The intensity of the sound shocked me. Fresh waves of adrenaline poured into me, as I tried to think of what to do, and tried not to think of how embarrassed I felt that my child—my precious, amazing child—was melting down in the train car like a snowman in Tahiti. I hugged Connor in close, though I positioned him so his head was over my shoulder, therefore clear of my ears. “I’m taking him between the cars,” I said to Jodie. She nodded and sat back. As Connor and I made our way to the end of the train car, I apologized as we passed our fellow passengers. A heartfelt “gomennasai,” or “I’m sorry” seemed the least I could do.

An angry toddler makes a train car vestibule are very, very loud. Connor screamed and screamed. I held him close, patting his back. It’s hard now to remember what I did to try to be there for Connor. I held him; I think I tried smiling and singing. Eventually I realized that whatever was wrong, it had resulted in emoting that Connor just had to get out of his system.

I walked him up and down the vestibule, waiting, trying to see if I could make my sense of hearing physically recede. I also felt completely and utterly mortified. This was our first big public tantrum with Connor. Our overall sweet, smiley, friendly, congenial, curious guy looked like a scrunchy, red-faced hellhound. And all I could do was be there until this toddler storm spent itself.

Which, gradually, it did. The screams weren’t as intense or constant, the way thunder fades as a summer storm passes by. I continued holding Connor close, saying nothing, just being there. The screaming stopped. He breathed in a sort of ragged sob.

Eventually he looked at me, eyes red and wet. I think I smiled at him. I hope I smiled at him, anyway. The tantrum had sucked. It was miserable—painful even, when the screams were volleying right into my ears—and embarrassing as hell. But we’d survived. I patted Connor’s back and held him a bit longer. I may have sung to him a little, but that’s probably more indicative of a grace I wish I’d had a dad on this occasion.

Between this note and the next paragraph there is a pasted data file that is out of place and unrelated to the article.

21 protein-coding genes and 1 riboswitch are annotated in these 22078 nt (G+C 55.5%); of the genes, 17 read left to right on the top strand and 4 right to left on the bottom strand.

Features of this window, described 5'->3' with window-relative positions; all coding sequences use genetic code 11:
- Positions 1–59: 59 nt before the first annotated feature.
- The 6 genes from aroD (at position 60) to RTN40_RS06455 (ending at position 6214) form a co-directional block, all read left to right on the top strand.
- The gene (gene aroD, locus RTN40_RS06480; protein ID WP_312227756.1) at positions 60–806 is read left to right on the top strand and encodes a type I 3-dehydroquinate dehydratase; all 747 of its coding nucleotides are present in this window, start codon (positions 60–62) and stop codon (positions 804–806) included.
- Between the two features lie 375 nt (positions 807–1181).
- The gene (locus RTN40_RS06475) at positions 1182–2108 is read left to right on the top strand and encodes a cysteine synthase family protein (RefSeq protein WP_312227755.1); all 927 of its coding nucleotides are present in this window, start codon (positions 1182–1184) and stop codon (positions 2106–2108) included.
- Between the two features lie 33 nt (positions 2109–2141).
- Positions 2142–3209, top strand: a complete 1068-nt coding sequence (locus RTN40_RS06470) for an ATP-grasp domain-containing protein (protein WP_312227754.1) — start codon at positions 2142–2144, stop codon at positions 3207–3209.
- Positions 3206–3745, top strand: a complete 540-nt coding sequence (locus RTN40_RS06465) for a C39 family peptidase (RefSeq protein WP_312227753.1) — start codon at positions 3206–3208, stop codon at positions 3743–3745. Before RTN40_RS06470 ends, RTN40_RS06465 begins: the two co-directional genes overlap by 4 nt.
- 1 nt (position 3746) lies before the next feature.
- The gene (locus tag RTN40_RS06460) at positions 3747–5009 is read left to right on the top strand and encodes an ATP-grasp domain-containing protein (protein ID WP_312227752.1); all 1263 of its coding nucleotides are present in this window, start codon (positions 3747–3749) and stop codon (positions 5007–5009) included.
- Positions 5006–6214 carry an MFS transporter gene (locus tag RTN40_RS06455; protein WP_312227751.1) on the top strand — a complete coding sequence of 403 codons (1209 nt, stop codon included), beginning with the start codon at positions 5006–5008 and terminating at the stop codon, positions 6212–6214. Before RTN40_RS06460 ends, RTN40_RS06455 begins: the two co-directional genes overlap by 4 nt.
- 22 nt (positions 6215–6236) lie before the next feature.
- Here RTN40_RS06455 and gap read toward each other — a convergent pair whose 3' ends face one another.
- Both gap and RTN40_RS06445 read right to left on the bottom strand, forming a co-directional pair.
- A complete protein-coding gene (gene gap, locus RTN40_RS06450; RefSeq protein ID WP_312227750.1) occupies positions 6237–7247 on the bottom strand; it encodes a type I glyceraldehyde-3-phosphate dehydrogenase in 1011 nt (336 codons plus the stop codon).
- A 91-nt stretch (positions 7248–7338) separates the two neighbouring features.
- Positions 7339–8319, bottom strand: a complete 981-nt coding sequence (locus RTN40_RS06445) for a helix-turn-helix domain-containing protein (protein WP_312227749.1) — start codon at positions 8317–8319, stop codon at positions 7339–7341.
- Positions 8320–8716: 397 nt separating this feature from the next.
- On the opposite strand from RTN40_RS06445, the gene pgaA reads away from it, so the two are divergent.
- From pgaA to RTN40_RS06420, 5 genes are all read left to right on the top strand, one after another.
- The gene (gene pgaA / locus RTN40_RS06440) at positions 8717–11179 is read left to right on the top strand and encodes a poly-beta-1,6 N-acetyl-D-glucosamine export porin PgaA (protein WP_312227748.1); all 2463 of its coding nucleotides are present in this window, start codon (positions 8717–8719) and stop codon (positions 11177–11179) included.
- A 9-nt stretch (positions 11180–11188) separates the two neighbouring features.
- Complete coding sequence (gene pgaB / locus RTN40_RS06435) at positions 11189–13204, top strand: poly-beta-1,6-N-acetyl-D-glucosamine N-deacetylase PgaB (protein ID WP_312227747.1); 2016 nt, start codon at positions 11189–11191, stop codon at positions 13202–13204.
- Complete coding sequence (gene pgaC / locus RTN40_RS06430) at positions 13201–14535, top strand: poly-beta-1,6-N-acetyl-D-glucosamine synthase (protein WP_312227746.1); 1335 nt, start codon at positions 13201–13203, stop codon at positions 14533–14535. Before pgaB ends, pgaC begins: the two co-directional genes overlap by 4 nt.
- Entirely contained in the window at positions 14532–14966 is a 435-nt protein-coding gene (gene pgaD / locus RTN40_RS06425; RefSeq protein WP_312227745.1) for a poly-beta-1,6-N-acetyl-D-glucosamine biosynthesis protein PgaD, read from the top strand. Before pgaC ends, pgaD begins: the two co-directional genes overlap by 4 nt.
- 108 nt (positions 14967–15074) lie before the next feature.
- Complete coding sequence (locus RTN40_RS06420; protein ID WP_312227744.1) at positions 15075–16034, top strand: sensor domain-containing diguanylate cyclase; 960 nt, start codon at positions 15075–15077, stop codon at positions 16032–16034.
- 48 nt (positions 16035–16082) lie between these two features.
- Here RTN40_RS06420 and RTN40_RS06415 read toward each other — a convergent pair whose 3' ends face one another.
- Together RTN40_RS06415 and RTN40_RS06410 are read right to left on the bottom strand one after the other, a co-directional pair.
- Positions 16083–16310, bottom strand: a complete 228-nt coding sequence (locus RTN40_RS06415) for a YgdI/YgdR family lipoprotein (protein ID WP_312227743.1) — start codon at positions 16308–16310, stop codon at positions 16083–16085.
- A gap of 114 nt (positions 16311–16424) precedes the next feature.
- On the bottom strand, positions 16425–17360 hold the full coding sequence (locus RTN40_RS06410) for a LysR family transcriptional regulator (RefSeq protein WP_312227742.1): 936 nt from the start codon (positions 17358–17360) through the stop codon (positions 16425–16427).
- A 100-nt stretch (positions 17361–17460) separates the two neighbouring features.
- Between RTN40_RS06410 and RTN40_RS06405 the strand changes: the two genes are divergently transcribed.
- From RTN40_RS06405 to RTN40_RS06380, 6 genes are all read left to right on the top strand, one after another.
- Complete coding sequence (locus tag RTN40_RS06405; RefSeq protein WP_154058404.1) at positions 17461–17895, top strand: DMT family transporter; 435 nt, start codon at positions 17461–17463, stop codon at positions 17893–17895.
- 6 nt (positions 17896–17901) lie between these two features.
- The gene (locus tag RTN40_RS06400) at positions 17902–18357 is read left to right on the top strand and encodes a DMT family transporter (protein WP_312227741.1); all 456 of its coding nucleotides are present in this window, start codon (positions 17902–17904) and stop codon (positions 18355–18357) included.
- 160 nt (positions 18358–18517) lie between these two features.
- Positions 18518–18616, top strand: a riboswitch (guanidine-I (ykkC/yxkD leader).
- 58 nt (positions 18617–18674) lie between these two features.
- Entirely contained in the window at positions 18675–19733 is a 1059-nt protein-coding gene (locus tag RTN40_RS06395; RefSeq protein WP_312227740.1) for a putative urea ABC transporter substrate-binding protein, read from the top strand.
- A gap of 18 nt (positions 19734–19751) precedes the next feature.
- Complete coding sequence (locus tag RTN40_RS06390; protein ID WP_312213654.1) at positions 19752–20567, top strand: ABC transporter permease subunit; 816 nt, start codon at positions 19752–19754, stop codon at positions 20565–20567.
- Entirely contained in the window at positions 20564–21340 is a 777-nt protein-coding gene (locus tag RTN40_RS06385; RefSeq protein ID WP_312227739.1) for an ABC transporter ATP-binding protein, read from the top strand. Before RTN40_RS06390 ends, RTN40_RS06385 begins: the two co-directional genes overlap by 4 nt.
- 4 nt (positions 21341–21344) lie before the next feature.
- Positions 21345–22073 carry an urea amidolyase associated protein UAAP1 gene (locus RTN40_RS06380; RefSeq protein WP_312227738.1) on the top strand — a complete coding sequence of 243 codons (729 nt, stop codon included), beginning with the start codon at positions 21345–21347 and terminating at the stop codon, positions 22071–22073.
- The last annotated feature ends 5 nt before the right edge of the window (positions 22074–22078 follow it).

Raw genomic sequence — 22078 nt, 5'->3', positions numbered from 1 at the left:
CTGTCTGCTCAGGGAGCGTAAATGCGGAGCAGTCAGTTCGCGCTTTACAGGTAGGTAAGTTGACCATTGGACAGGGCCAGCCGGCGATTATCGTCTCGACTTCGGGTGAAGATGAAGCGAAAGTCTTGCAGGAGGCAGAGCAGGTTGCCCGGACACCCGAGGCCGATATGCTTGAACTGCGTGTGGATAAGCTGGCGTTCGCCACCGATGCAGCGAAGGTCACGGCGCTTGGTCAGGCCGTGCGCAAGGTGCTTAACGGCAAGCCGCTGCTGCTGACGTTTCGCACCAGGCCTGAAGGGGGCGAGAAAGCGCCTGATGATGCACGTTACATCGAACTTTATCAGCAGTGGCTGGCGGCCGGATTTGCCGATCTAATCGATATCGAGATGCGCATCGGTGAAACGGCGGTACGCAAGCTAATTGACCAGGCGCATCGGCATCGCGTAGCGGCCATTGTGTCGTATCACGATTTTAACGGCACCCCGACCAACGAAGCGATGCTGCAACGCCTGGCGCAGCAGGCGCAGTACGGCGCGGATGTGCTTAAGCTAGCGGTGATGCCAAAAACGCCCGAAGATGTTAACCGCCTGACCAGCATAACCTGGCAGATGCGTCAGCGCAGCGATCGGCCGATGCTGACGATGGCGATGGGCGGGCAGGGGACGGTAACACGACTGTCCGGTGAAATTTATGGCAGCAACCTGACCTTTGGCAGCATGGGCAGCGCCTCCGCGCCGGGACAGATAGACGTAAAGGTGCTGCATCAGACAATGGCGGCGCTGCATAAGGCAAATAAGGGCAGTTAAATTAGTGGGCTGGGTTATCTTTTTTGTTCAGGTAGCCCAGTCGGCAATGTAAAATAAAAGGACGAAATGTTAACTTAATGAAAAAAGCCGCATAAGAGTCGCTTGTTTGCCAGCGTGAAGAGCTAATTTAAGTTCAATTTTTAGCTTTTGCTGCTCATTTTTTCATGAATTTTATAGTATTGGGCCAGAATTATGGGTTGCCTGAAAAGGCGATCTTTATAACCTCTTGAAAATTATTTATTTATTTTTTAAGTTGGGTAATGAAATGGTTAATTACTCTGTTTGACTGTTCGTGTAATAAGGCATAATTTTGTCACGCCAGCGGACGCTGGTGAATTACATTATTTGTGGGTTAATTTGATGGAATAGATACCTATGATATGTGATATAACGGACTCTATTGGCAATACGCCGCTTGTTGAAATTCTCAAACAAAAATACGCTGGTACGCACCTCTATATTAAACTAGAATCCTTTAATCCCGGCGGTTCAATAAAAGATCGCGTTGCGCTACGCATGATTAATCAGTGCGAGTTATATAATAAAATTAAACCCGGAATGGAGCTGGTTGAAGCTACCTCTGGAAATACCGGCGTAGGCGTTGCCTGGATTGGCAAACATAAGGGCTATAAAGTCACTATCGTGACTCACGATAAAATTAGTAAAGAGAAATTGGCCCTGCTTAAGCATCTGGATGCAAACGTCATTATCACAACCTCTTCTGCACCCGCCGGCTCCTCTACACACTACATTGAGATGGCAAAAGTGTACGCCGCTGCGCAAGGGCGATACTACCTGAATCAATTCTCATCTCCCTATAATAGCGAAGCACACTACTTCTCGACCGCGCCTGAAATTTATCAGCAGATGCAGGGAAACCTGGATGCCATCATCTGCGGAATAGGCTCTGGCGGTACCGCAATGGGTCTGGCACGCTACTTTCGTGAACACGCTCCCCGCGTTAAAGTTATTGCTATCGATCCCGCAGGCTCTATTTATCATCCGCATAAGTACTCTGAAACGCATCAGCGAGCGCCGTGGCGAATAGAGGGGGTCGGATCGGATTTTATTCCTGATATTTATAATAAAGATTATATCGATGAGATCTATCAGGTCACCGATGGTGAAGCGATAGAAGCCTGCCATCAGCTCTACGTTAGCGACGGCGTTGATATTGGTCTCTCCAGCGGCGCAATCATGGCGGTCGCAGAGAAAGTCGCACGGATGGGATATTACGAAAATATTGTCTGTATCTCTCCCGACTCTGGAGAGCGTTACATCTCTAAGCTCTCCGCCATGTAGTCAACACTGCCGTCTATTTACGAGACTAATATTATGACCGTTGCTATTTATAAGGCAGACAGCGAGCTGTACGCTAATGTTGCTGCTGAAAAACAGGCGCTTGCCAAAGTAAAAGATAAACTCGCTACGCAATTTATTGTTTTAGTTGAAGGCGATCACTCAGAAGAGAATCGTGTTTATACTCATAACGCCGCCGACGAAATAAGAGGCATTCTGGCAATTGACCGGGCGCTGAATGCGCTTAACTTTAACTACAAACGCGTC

A train-travel-tired Tokyo toddler finally gives in to the need to nap

Once Connor was calmed down, we came back into the train car. As I walked us to our seats, many of the passengers gave us… not frowns, but small smiles. The knowing empathy of parents who’ve been there, I thought as we sat down. Jodie and I looked at each other, sharing our own small smiles. That had been really, really hard to deal with. But we’d gotten through.

All too soon, the Shinkansen arrived in Kyoto, and we found ourselves in a new city, poised for new adventures. We put Connor on my back in his carrier. He quickly nodded off.

As we walked around Kyoto, killing time until we met our next homestay host, I tried to make sense of what had happened on the train. Tantrums happen. Toddlers are going through so much mental, emotional and physical development, that there’s no way to completely avoid times where they break down. But we were just travelers in a foreign country, no true space of our own, no home, no center to hone in on except each other. One way or another, every tantrum Connor had would be in public.

Sooner or later, this was going to happen again.

The thought was mortifying. Terrifying. And as we wandered Kyoto, our son now snuggled on my back and sleeping peacefully, I had no idea how I was going to be able to handle the tantrums of a Tokyo toddler.

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Happy Hour Shrine

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If only more religions worked this way.

One of my favorite moments in downtown Tokyo came when we saw this in the CBD: a wee Shinto shrine, complete with red tori gate, right next to a British-style pub.

But here’s the real question: is the Happy Hour sandwich board for the pub… or for the shrine?

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Unborn Children May Be Loud

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Is the pregnant woman lovingly cradling her unborn child… or is she trying to muffle the noise?

Japanese trains have priority seating areas for the elderly, folks with medical conditions, pregnant women, and parents with wee kids. What I did not know, however, was that unborn children can be quite shouty.